Hybrid and multicloud deployments are now industry standard in enterprises. IDC predicts that by 2020, more than 90% of global organisations will have a multicloud strategy in place. However, as enterprises adopt multiple clouds, they struggle with the management of applications and workloads in hybrid environments. Red Hat, a provider of enterprise-grade open source solutions announced the next version of its operating system Red Hat Enterprise Linux 8 (RHEL 8), in May this year. In this article, we discuss the features in RHEL 8 that automate and simplify management in multicloud environments. Red Hat also launched Red Hat OpenShift 4 which offers full stack automation.
Previous stories in the series:
Here are some of the new features and enhancements in RHEL 8.
Insights: Datacentres are growing in scale and scope, and workloads are becoming increasingly complex. The skills and competencies required to deploy and maintain Linux-based environments become critical, yet these skills are scarce. That’s where enterprises struggle. In its interaction with customers for over 15 years, Red Hat has accumulated expertise and knowledge with datacentres, hybrid, and multicloud environments. It shares this intelligence through a subscription service called Red Hat Insights, which is built into RHEL 8. Insights is a knowledge base with predictive analytics capabilities that proactively alert customers in advance when something is about to fail. It helps identify and remediate IT issues, security vulnerabilities, and stability problems. Thus administrators can avoid problems and minimise downtime in production environments.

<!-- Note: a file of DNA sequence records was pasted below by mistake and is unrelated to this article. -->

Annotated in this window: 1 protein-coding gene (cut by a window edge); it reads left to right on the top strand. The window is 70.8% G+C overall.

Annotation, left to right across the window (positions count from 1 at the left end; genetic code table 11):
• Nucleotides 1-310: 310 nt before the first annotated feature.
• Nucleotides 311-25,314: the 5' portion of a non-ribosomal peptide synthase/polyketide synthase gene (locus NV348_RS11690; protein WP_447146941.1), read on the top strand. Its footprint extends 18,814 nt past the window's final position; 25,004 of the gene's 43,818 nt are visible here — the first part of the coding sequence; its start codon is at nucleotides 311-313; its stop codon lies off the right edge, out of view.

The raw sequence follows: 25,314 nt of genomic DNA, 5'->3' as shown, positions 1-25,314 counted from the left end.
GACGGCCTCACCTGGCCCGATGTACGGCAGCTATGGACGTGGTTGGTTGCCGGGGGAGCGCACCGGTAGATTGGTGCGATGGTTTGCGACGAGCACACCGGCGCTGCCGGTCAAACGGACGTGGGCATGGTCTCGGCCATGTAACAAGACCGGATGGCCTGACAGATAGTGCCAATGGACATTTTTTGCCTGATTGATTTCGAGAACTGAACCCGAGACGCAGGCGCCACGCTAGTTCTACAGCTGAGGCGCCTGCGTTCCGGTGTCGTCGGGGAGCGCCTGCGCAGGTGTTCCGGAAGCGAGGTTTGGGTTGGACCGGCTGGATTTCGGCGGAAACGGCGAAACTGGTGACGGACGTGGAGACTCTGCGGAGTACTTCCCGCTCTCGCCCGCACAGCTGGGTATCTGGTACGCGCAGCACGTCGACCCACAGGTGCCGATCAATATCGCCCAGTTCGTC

“Insights has captured all the work we have done through the years with several customers and all the intelligence coming from those support requests that customers raise,” said Ameeta Roy, Director – Solution Architecture, Red Hat India and South Asia. “All the typical problems that we find in the environment, in Linux run datacentres, all the typical problems that we have seen over the years… we have captured all that intelligence to provide a predictive analytics capability to our customers. No matter where their applications are residing, we can proactively tell them what are the things that could go wrong, and suggest the remediation as well.”
Red Hat Smart Management: This is a layered add-on for Red Hat Enterprise Linux that helps IT teams to leverage on the benefits of hybrid clouds while minimising the inherent management complexities. It combines Red Hat Satellite for on-premise systems management and cloud management services, for distributed Red Hat Enterprise Linux deployments. Red Hat Smart Management provides capabilities to manage, patch, configure and provision Red Hat Enterprise Linux deployments across the hybrid cloud.